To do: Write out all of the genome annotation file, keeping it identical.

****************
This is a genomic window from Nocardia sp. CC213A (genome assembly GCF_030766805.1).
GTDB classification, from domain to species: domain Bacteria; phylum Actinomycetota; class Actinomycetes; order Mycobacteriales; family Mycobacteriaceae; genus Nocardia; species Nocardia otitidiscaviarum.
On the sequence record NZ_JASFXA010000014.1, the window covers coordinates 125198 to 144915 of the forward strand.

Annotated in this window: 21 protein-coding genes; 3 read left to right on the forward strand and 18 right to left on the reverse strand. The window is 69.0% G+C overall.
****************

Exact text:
This is a genomic window from Nocardia sp. CC213A (genome assembly GCF_030766805.1).
GTDB classification, from domain to species: domain Bacteria; phylum Actinomycetota; class Actinomycetes; order Mycobacteriales; family Mycobacteriaceae; genus Nocardia; species Nocardia otitidiscaviarum.
On the sequence record NZ_JASFXA010000014.1, the window covers coordinates 125198 to 144915 of the forward strand.

Annotated in this window: 21 protein-coding genes; 3 read left to right on the forward strand and 18 right to left on the reverse strand. The window is 69.0% G+C overall.